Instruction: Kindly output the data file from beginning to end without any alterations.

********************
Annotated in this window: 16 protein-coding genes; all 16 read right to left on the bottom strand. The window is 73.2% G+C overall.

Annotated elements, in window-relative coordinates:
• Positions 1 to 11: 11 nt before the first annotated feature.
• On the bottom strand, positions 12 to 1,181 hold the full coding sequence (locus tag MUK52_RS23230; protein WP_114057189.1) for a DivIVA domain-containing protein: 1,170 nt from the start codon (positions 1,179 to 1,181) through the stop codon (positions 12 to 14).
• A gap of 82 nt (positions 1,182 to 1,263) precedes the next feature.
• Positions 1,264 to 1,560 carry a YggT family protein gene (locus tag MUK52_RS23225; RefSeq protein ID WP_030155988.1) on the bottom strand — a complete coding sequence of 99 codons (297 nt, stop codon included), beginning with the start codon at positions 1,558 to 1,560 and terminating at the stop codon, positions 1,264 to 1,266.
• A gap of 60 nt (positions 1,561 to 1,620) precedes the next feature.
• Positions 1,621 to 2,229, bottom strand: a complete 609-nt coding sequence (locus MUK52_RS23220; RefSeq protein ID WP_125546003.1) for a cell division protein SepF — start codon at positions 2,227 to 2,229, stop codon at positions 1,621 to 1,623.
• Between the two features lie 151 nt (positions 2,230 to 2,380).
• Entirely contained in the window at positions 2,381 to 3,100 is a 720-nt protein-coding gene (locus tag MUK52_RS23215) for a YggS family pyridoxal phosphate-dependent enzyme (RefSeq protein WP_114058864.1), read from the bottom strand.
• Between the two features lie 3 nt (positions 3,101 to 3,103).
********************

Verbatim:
Annotated in this window: 16 protein-coding genes; all 16 read right to left on the bottom strand. The window is 73.2% G+C overall.

Annotated elements, in window-relative coordinates:
• Positions 1 to 11: 11 nt before the first annotated feature.
• On the bottom strand, positions 12 to 1,181 hold the full coding sequence (locus tag MUK52_RS23230; protein WP_114057189.1) for a DivIVA domain-containing protein: 1,170 nt from the start codon (positions 1,179 to 1,181) through the stop codon (positions 12 to 14).
• A gap of 82 nt (positions 1,182 to 1,263) precedes the next feature.
• Positions 1,264 to 1,560 carry a YggT family protein gene (locus tag MUK52_RS23225; RefSeq protein ID WP_030155988.1) on the bottom strand — a complete coding sequence of 99 codons (297 nt, stop codon included), beginning with the start codon at positions 1,558 to 1,560 and terminating at the stop codon, positions 1,264 to 1,266.
• A gap of 60 nt (positions 1,561 to 1,620) precedes the next feature.
• Positions 1,621 to 2,229, bottom strand: a complete 609-nt coding sequence (locus MUK52_RS23220; RefSeq protein ID WP_125546003.1) for a cell division protein SepF — start codon at positions 2,227 to 2,229, stop codon at positions 1,621 to 1,623.
• Between the two features lie 151 nt (positions 2,230 to 2,380).
• Entirely contained in the window at positions 2,381 to 3,100 is a 720-nt protein-coding gene (locus tag MUK52_RS23215) for a YggS family pyridoxal phosphate-dependent enzyme (RefSeq protein WP_114058864.1), read from the bottom strand.
• Between the two features lie 3 nt (positions 3,101 to 3,103).